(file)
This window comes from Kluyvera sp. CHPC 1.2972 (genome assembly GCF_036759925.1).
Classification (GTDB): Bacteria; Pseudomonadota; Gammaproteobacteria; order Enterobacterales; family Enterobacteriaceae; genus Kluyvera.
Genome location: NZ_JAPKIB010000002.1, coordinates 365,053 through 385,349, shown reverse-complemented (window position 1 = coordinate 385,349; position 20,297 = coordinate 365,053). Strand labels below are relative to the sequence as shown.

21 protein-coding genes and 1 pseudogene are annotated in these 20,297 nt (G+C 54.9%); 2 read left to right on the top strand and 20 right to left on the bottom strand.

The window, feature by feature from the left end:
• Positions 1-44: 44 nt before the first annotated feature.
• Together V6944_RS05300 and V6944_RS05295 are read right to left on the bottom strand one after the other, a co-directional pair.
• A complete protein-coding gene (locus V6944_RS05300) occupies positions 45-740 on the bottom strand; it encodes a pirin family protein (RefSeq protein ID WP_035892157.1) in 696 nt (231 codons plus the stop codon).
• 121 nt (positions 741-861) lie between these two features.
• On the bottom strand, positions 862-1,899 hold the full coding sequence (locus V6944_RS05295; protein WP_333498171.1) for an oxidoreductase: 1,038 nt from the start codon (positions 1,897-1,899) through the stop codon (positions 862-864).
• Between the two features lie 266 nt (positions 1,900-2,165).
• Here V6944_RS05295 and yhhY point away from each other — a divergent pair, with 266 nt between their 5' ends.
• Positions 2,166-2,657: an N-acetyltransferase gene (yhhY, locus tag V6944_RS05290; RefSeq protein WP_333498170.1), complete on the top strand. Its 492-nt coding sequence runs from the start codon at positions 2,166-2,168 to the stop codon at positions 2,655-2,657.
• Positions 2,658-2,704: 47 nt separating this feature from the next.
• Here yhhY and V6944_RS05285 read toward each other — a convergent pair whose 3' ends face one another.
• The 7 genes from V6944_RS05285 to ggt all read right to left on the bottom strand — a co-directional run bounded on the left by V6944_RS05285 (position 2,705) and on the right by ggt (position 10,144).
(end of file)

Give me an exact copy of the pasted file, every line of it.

This window comes from Kluyvera sp. CHPC 1.2972 (genome assembly GCF_036759925.1).
Classification (GTDB): Bacteria; Pseudomonadota; Gammaproteobacteria; order Enterobacterales; family Enterobacteriaceae; genus Kluyvera.
Genome location: NZ_JAPKIB010000002.1, coordinates 365,053 through 385,349, shown reverse-complemented (window position 1 = coordinate 385,349; position 20,297 = coordinate 365,053). Strand labels below are relative to the sequence as shown.

21 protein-coding genes and 1 pseudogene are annotated in these 20,297 nt (G+C 54.9%); 2 read left to right on the top strand and 20 right to left on the bottom strand.

The window, feature by feature from the left end:
• Positions 1-44: 44 nt before the first annotated feature.
• Together V6944_RS05300 and V6944_RS05295 are read right to left on the bottom strand one after the other, a co-directional pair.
• A complete protein-coding gene (locus V6944_RS05300) occupies positions 45-740 on the bottom strand; it encodes a pirin family protein (RefSeq protein ID WP_035892157.1) in 696 nt (231 codons plus the stop codon).
• 121 nt (positions 741-861) lie between these two features.
• On the bottom strand, positions 862-1,899 hold the full coding sequence (locus V6944_RS05295; protein WP_333498171.1) for an oxidoreductase: 1,038 nt from the start codon (positions 1,897-1,899) through the stop codon (positions 862-864).
• Between the two features lie 266 nt (positions 1,900-2,165).
• Here V6944_RS05295 and yhhY point away from each other — a divergent pair, with 266 nt between their 5' ends.
• Positions 2,166-2,657: an N-acetyltransferase gene (yhhY, locus tag V6944_RS05290; RefSeq protein WP_333498170.1), complete on the top strand. Its 492-nt coding sequence runs from the start codon at positions 2,166-2,168 to the stop codon at positions 2,655-2,657.
• Positions 2,658-2,704: 47 nt separating this feature from the next.
• Here yhhY and V6944_RS05285 read toward each other — a convergent pair whose 3' ends face one another.
• The 7 genes from V6944_RS05285 to ggt all read right to left on the bottom strand — a co-directional run bounded on the left by V6944_RS05285 (position 2,705) and on the right by ggt (position 10,144).